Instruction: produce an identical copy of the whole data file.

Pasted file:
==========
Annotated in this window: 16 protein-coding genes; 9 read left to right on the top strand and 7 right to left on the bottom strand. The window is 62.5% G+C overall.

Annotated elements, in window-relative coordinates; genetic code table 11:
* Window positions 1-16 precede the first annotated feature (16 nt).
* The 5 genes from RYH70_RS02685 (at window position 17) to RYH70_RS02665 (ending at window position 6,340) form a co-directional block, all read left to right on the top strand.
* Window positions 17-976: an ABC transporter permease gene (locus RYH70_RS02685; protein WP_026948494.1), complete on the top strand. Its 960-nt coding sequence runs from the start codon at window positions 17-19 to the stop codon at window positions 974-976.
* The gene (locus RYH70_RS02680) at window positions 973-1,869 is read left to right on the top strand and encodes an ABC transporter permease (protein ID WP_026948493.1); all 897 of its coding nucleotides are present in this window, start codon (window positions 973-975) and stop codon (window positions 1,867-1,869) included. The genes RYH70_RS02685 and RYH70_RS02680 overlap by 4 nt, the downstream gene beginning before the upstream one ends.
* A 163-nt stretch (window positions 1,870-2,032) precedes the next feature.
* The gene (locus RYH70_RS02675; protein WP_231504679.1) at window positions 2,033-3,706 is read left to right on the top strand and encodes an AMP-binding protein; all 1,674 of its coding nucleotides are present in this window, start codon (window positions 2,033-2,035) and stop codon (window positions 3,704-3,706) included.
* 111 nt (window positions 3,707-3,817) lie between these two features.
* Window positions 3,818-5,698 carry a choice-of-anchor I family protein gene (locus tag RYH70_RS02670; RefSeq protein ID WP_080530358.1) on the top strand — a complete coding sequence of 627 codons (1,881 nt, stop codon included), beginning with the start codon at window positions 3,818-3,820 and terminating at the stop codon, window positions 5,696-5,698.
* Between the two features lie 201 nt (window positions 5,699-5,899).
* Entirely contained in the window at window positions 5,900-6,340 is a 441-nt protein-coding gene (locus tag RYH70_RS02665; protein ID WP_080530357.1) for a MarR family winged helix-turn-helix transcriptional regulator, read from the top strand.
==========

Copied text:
Annotated in this window: 16 protein-coding genes; 9 read left to right on the top strand and 7 right to left on the bottom strand. The window is 62.5% G+C overall.

Annotated elements, in window-relative coordinates; genetic code table 11:
* Window positions 1-16 precede the first annotated feature (16 nt).
* The 5 genes from RYH70_RS02685 (at window position 17) to RYH70_RS02665 (ending at window position 6,340) form a co-directional block, all read left to right on the top strand.
* Window positions 17-976: an ABC transporter permease gene (locus RYH70_RS02685; protein WP_026948494.1), complete on the top strand. Its 960-nt coding sequence runs from the start codon at window positions 17-19 to the stop codon at window positions 974-976.
* The gene (locus RYH70_RS02680) at window positions 973-1,869 is read left to right on the top strand and encodes an ABC transporter permease (protein ID WP_026948493.1); all 897 of its coding nucleotides are present in this window, start codon (window positions 973-975) and stop codon (window positions 1,867-1,869) included. The genes RYH70_RS02685 and RYH70_RS02680 overlap by 4 nt, the downstream gene beginning before the upstream one ends.
* A 163-nt stretch (window positions 1,870-2,032) precedes the next feature.
* The gene (locus RYH70_RS02675; protein WP_231504679.1) at window positions 2,033-3,706 is read left to right on the top strand and encodes an AMP-binding protein; all 1,674 of its coding nucleotides are present in this window, start codon (window positions 2,033-2,035) and stop codon (window positions 3,704-3,706) included.
* 111 nt (window positions 3,707-3,817) lie between these two features.
* Window positions 3,818-5,698 carry a choice-of-anchor I family protein gene (locus tag RYH70_RS02670; RefSeq protein ID WP_080530358.1) on the top strand — a complete coding sequence of 627 codons (1,881 nt, stop codon included), beginning with the start codon at window positions 3,818-3,820 and terminating at the stop codon, window positions 5,696-5,698.
* Between the two features lie 201 nt (window positions 5,699-5,899).
* Entirely contained in the window at window positions 5,900-6,340 is a 441-nt protein-coding gene (locus tag RYH70_RS02665; protein ID WP_080530357.1) for a MarR family winged helix-turn-helix transcriptional regulator, read from the top strand.